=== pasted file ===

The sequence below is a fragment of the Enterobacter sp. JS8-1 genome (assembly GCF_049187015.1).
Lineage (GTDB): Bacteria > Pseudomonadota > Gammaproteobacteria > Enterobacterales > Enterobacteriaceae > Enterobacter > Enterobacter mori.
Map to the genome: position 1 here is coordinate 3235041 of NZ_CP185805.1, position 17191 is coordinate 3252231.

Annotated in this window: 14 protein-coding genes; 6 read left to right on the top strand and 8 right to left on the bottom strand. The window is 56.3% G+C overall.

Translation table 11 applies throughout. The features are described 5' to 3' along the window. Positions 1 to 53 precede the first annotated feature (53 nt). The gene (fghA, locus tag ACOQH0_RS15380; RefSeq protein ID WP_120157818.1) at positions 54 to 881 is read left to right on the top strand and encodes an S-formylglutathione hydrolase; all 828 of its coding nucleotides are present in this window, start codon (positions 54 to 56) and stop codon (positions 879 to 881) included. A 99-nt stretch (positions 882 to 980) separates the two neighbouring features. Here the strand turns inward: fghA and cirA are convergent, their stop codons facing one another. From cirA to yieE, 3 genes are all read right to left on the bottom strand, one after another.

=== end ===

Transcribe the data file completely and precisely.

The sequence below is a fragment of the Enterobacter sp. JS8-1 genome (assembly GCF_049187015.1).
Lineage (GTDB): Bacteria > Pseudomonadota > Gammaproteobacteria > Enterobacterales > Enterobacteriaceae > Enterobacter > Enterobacter mori.
Map to the genome: position 1 here is coordinate 3235041 of NZ_CP185805.1, position 17191 is coordinate 3252231.

Annotated in this window: 14 protein-coding genes; 6 read left to right on the top strand and 8 right to left on the bottom strand. The window is 56.3% G+C overall.

Translation table 11 applies throughout. The features are described 5' to 3' along the window. Positions 1 to 53 precede the first annotated feature (53 nt). The gene (fghA, locus tag ACOQH0_RS15380; RefSeq protein ID WP_120157818.1) at positions 54 to 881 is read left to right on the top strand and encodes an S-formylglutathione hydrolase; all 828 of its coding nucleotides are present in this window, start codon (positions 54 to 56) and stop codon (positions 879 to 881) included. A 99-nt stretch (positions 882 to 980) separates the two neighbouring features. Here the strand turns inward: fghA and cirA are convergent, their stop codons facing one another. From cirA to yieE, 3 genes are all read right to left on the bottom strand, one after another.